Thus, the above-described operating table and radiolucent table extension has a significant advantage of not only being able to support a patient during a scanning process, but also support the patient in the identical posture during a surgical procedure. The radiolucent table extension permits an operating table that is normally nonradiolucent and inappropriate for scanning purposes to be used with a scanning machine. Further, the table extension may be tilted to accommodate different desired surgical postures and is sized and shaped to readily fit within the opening of a scanning element, whether in a horizontal or tilted position. Further, not only does the table position permit simultaneous scanning and operative procedures on the upper torso and head of a patient, but the radiolucent table extension 26 readily supports the patient in a prone, or supine position.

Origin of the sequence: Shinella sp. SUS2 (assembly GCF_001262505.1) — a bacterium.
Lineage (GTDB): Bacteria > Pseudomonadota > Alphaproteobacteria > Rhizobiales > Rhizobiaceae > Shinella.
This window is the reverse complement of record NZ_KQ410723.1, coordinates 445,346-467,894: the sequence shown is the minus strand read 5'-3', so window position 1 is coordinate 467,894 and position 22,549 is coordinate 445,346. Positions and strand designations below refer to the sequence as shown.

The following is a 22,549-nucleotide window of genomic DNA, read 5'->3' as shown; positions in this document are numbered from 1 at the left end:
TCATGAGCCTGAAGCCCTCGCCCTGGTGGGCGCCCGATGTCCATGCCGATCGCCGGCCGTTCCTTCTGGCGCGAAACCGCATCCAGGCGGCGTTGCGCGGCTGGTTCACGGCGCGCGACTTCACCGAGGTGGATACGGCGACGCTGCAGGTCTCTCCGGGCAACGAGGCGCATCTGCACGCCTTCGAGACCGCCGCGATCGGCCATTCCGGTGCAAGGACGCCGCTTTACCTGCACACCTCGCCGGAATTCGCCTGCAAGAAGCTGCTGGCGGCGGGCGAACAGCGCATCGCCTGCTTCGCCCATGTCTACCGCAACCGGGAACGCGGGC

Referring to FIG. 6, an alternative embodiment of the support plate 118 has an distal end 120 that is curved to generally follow the profile of the headrest 32. Further a tool support 122 extends along the periphery of the support plate 118 to a location at which the width of the support plate 118 begins to flare outwardly toward the width of the fixed end 32. Other than its length, the construction and function of the tool support 122 is substantially identical to the tool support 54 described earlier.
While the invention has been illustrated by the description of one embodiment and while the embodiment has been described in considerable detail, there is no intention to restrict nor in any way limit the scope of the appended claims to such detail. Additional advantages and modifications will readily appear to those who are skilled in the art. For example, the support plate 28 may be made of other radiolucent materials and may or may not have a laminated construction. Further, when viewed in a cross-section taken across its width as shown in FIG. 4, the support plate 28 has a curvature; however, the support plate 28 may also be constructed to be flat without such a curvature. Further, while the radiolucent table extension is particularly useful with nonradiolucent operating tables, it may also be used with radiolucent operating tables.